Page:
Looking forward to seeing where this goes in the next volume!

Book Review: Blue Morning, Vol 1 by Shoko Hidaka

Blue Morning, Vol 1       

Author: Shoko Hidaka

Publisher: SuBLime Publishing

American release date: May 14, 2013

Format/Genre/Length: Paperback/Manga/Yaoi/192 pages

Overall Personal Rating: ★★★★★

Reviewer: Julie Lynn Hayes

 

Akihito Kuze inherits the title of viscount at the tender age of ten, on the death of his father. Because of his mother’s frail health, he has always lived with her, apart from his father, who allowed Akihito to stay with her so she wouldn’t be lonely. Having never lived in his father’s home, he’s in for something of a shock on his arrival at the large mansion which is now his and meets the man who is in charge of raising him—butler Tomoyuki Katsuragi. Before he died, Kuze’s father told him to listen to Katsuragi on all things. Akihito is surprised to discover how young the butler is—only eleven years separates their ages. A reception is held in honor of the new viscount, who feels very much out of place. He notices, to his surprise, that most of the people there are drawn to Katsuragi, and actually seek him out. What sort of a man is this butler? Confiding to Katsuragi that he has never learned Western manners, the butler covers for him by telling everyone he is ill and sending him to his room.

Katsuragi takes control of Kuze’s education, and Kuze finds him a stern taskmaster. One day he notices a carriage belonging to a wealthy family seems to come to the estate often, bearing Master Shigeyuki. Curious about his reason for being there, Kuze investigates, and witnesses a kiss between Shigeyuki and Katsuragi! He also overhears the other man trying to entice Katsuragi to send Kuze away and come to live in his house! Kuze is overheard and the meeting comes to an end, Shigeyuki taking his leave. Kuze tries to get Katsuragi to explain things to him, but a clear explanation is not forthcoming. He merely asserts his desire for Kuze to be as perfect as possible.

A few years pass. Now seventeen, Kuze is taking classes at a prestigious academy, but he has permission not to sleep in the dorm. Arriving home early one night he learns Katsuragi is with a visitor and not to be disturbed. Kuze disturbs him anyway, only to find him with a woman of the noble class. Katsuragi insists that everything he does is for the Kuze family, even this. He purposely opens the door to reveal the woman’s presence, thus ensuring her cooperation in future matters concerning the Kuze.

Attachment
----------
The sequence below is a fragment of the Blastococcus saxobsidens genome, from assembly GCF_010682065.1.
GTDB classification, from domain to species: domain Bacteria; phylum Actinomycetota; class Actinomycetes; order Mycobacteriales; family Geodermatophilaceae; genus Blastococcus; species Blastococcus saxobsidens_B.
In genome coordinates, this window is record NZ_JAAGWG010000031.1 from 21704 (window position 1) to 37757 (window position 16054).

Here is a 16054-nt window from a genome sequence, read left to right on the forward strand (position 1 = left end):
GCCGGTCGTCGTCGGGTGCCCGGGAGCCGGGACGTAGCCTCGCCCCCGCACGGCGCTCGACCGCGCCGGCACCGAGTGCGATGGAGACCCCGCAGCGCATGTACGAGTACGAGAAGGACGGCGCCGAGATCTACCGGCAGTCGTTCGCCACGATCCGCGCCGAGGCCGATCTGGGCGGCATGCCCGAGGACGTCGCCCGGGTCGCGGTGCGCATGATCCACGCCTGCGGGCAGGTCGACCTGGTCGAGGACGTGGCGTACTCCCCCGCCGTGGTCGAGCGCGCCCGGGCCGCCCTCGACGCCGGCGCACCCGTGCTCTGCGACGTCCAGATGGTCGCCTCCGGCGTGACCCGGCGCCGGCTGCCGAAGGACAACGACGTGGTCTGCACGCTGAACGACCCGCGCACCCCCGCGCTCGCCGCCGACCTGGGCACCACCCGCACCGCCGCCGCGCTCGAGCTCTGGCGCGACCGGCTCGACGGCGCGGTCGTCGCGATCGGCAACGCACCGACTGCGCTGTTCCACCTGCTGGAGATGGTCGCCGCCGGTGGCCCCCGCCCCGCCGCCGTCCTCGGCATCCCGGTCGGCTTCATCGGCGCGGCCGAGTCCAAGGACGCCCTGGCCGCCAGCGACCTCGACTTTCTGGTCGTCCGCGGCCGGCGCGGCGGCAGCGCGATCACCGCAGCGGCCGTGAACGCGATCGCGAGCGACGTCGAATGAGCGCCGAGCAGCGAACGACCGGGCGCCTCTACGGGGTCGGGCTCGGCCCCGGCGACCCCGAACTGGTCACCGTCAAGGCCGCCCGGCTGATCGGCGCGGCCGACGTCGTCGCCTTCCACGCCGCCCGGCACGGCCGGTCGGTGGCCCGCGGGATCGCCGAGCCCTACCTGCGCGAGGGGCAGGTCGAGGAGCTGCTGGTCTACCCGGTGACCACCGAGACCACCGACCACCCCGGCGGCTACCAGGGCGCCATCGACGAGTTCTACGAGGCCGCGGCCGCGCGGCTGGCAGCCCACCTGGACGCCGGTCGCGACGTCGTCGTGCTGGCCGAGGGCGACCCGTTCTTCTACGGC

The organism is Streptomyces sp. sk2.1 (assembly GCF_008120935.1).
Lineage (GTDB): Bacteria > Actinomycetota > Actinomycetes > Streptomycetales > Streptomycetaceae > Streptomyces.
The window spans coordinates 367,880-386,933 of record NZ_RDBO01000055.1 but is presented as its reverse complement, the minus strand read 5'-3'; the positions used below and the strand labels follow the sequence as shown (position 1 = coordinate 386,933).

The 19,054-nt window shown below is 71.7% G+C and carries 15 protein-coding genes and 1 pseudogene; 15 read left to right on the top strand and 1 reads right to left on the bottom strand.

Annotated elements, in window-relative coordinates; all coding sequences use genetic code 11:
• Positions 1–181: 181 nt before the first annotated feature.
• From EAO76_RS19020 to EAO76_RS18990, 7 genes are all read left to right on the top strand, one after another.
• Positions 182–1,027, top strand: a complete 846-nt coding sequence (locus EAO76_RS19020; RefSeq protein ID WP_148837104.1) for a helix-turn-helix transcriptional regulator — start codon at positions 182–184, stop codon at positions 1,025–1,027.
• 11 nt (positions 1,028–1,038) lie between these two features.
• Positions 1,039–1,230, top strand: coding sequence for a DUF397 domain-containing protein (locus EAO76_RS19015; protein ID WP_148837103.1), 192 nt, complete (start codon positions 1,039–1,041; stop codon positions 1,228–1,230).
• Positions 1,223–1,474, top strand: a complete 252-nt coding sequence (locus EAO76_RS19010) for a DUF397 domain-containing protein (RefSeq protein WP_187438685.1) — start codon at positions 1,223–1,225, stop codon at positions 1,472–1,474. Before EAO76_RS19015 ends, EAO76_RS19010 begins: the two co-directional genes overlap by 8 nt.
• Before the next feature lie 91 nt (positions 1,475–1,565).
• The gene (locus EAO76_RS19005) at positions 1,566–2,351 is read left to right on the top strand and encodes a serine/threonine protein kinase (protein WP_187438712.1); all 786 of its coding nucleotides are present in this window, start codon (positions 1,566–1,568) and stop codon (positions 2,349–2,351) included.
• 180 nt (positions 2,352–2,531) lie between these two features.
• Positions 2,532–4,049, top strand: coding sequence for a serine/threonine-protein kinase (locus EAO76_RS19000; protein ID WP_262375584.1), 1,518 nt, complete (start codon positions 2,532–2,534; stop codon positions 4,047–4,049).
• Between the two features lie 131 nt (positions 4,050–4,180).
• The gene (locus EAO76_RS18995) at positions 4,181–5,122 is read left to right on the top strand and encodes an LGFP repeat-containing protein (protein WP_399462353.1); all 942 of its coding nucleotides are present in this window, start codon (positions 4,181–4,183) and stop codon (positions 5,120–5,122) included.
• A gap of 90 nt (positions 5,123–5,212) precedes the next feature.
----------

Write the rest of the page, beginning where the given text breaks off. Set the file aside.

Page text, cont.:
Kuze has always sought Katsuragi’s approbation, but there’s more to that now. He finds himself attracted to the man. And when Katsuragi implies that all he has to do is command him to go to Kuze’s room, he will obey. Does he mean what Katsuragi hopes he means?

This is my first time reading this author. I especially enjoy the artwork, it’s very well drawn, and Katsuragi is certainly easy on the eyes. There is so much more here than the average yaoi manga, wheels within wheels, and I find myself as confused as Akitio at times. I’m sure things will become clearer as we go along. Katsuragi is indeed an enigma. He entered the service of Kuze’s father when he was nine, and was told in no uncertain terms not to go to the Katsuragi house ever again, which he hasn’t. Akihito particularly doesn’t understand this, especially now that Katsuragi’s father is in failing health. He begins to ask questions, and even arranges a meeting with Katsuragi’s older brother, who is in banking.

Kiku has been the housekeeper for the Kuze household since before Akihito’s arrival, but she is older now and in ill health, so has left their service. She is the only servant left from the time of Katsurago’s arrival, the only one that knows about him. But what does she know?

Katsuragi drives Akihito crazy with his cold, inflexible exterior, and yet Akihito wants nothing more than to please him. What will it take to get through to the man? Ordering someone isn’t the same as having them want to do it. Will he be able to make Katsuragi want him the way he wants the butler?

I enjoyed this volume very much and look forward to reading more of the series.